The inevitable query follows, but this time it gives us a terrific jolt, for the questioner is not Shaunaka but Ruru. What has happened? It is the narrator’s shrewd technique to wake up drowsy listeners, or those whose attention has been wandering. We have to go right back to the end of section 12 where the entire story of Astika is enquired of Pramati by his son Ruru, which Sauti is retelling. The myth related now is directly linked to the Amritamanthana episode of Rahu’s beheading at the instance of Surya.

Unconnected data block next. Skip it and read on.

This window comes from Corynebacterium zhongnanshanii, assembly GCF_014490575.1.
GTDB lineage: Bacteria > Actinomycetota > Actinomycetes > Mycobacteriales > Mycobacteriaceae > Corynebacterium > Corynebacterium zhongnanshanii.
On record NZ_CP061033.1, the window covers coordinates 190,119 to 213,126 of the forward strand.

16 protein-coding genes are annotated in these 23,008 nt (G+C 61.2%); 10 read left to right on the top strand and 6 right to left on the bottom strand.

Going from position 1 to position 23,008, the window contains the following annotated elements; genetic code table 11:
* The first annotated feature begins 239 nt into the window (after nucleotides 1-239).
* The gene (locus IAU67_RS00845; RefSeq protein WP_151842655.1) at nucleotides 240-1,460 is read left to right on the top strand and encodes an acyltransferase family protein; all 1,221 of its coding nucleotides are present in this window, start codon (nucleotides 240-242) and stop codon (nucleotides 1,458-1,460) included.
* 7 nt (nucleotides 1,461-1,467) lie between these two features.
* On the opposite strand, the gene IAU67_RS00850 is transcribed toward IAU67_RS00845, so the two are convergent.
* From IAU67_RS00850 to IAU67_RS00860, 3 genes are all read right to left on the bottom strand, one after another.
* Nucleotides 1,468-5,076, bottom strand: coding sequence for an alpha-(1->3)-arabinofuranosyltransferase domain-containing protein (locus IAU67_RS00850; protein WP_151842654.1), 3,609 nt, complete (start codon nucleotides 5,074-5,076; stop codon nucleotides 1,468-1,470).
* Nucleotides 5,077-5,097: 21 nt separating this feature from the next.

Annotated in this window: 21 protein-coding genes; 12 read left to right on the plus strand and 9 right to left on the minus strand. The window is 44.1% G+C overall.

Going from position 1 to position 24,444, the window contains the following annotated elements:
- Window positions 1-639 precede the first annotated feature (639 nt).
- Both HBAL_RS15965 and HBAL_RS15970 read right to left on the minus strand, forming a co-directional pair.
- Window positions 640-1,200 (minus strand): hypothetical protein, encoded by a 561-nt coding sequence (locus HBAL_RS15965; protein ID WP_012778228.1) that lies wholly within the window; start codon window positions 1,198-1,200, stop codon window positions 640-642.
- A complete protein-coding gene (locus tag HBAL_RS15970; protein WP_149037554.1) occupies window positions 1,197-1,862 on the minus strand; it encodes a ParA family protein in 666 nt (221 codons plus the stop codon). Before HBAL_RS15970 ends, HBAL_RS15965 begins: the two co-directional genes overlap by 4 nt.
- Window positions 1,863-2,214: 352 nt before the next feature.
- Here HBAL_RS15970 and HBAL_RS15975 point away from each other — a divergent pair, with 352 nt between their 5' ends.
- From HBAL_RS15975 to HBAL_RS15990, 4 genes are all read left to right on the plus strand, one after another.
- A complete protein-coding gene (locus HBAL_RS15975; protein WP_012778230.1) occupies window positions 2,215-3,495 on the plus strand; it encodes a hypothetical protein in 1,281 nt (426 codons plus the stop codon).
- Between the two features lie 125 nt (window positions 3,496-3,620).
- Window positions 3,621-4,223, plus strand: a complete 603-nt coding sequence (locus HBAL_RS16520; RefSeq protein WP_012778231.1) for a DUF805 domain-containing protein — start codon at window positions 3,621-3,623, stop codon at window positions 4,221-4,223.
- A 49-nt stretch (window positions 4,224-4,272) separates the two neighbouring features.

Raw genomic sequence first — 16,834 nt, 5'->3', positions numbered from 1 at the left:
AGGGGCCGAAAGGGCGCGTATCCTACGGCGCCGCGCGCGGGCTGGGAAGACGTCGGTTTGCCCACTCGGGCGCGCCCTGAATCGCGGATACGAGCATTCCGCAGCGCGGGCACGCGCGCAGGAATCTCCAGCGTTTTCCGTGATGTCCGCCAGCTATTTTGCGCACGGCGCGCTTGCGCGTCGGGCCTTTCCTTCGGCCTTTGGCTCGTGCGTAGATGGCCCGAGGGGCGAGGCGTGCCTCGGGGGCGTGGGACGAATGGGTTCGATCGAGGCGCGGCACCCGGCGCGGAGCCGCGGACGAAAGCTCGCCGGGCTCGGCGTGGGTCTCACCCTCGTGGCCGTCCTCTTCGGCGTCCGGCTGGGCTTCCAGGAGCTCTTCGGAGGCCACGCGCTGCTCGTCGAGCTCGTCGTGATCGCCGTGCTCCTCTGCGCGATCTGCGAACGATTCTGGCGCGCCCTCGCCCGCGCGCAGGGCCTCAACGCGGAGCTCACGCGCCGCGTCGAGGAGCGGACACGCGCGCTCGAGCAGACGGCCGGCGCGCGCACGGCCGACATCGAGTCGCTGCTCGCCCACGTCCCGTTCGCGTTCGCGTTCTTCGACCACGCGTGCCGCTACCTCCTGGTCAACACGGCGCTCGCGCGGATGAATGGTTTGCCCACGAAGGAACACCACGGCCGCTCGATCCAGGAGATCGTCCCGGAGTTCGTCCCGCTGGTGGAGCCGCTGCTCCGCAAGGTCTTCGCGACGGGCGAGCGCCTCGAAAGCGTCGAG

Sections 27-30 build up Garuda, concentrating on appeasing his hunger. Vinata designates the Nishadas, fisher-folk, as Garuda’s food, giving no reason for the peculiar decision. The Skanda Purana (IV.50.64-65) provides one reason: they are cruel people who sustain themselves on others’ lives. The Padma Purana (V.44.69) urges Garuda to eat them because they pollute the sacred waters. TheSuparnadhyaya (VIII.16.2-3) explains that the Nishadas are a divided nation who do not follow the Vedas, nor perform sacrifices or offer pure food to the gods. It is significant that a Brahmin dwells among them with a Nishada wife, because, according to the Manu and Yajnavalkya Samhitas (X.8 and I.91), a Nishada is counted among the sons born of a Shudra woman and a Brahmin. In the Padma Purana we find a little more detail about the Brahmin: he refuses to come out of Garuda’s mouth unless his in-laws and his intimate friends are also allowed to escape. Kashyapa, to whom Garuda turns in distress, allows this. The destruction of the Nishadas is also a motif that recurs later in the Adi parva. Satyavati is a fisher-girl who founds a Nishada dynasty through her son Vyasa, forcing the royal daughters-in-law of Hastinapura to accept impregnation by him. Soon, however, her granddaughter-in-law Kunti supplants this by her own dynasty through Arjuna. In the process, she drugs and burns alive a Nishadi and her five sons in the house-of-lac at Varanavata. Her son Arjuna ensures that the unrivalled Nishada archer Ekalavya loses his incomparable skill by sacrificing his thumb to Drona in gruesome guru dakshina.